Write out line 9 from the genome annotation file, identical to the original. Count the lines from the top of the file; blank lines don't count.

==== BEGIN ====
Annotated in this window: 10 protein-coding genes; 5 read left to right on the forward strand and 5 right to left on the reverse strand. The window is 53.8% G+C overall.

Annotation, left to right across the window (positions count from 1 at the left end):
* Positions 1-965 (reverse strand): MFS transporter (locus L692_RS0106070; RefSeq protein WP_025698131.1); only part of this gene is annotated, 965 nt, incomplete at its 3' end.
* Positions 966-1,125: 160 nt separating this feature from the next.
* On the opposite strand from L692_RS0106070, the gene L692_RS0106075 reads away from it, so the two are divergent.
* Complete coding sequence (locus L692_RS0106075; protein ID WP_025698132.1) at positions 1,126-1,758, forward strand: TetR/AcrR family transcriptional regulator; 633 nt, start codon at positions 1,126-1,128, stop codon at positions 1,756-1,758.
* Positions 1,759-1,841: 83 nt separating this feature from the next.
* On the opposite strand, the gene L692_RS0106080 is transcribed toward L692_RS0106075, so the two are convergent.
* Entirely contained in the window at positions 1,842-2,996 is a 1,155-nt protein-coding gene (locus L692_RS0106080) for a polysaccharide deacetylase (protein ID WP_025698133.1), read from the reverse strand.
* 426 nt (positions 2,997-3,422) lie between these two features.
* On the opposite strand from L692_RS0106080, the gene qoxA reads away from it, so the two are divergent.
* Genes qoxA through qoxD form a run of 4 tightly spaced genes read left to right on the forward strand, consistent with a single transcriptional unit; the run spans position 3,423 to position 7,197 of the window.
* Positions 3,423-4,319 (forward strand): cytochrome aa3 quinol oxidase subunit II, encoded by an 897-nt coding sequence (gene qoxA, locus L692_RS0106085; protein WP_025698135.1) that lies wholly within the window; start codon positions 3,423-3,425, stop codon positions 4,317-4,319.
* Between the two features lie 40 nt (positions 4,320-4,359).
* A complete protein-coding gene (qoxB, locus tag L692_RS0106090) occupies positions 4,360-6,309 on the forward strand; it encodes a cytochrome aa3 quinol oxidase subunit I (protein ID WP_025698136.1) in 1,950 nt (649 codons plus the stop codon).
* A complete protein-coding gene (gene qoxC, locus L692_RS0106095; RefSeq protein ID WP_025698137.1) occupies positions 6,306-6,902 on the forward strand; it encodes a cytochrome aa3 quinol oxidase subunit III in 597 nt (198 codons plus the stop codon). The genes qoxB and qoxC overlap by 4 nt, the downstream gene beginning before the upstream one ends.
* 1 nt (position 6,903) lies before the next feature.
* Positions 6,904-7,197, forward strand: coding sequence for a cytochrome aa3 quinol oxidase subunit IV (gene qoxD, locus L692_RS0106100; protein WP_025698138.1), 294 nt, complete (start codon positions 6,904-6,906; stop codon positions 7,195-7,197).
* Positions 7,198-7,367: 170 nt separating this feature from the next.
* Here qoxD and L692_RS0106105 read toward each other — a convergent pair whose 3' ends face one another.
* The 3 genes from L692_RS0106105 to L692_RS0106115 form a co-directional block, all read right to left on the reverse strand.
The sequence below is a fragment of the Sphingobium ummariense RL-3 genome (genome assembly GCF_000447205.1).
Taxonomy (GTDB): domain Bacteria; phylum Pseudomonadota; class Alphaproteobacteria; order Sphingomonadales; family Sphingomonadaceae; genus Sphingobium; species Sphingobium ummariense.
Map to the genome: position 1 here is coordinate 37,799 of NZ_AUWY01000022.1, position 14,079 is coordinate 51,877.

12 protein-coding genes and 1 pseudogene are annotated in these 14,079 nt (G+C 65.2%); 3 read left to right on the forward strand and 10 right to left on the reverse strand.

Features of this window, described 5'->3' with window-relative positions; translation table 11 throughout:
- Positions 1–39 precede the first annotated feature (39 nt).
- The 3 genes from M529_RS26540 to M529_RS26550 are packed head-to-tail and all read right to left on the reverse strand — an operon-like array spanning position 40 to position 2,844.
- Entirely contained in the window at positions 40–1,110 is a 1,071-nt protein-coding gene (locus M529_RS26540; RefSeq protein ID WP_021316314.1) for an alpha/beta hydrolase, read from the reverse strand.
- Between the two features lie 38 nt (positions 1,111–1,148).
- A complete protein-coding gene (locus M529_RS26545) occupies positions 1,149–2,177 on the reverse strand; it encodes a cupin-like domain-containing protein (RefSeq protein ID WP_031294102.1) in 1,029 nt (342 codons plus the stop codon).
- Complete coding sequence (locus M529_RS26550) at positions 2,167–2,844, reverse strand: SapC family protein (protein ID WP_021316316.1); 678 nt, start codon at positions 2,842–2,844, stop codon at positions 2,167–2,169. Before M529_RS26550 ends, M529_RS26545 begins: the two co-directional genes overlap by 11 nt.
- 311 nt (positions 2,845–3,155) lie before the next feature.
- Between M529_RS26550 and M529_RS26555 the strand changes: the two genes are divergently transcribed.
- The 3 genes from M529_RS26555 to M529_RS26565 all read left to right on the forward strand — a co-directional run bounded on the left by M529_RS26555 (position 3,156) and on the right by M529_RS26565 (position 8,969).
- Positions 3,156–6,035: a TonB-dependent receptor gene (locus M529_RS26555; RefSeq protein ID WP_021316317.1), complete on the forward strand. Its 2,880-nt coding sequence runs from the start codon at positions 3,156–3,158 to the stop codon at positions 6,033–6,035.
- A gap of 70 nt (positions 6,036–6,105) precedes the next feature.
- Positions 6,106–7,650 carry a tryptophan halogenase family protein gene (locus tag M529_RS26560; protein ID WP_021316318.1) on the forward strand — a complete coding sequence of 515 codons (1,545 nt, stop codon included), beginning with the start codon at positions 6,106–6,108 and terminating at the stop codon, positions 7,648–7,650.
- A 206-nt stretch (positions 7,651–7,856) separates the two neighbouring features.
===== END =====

* Entirely contained in the window at positions 1,842-2,996 is a 1,155-nt protein-coding gene (locus L692_RS0106080) for a polysaccharide deacetylase (protein ID WP_025698133.1), read from the reverse strand.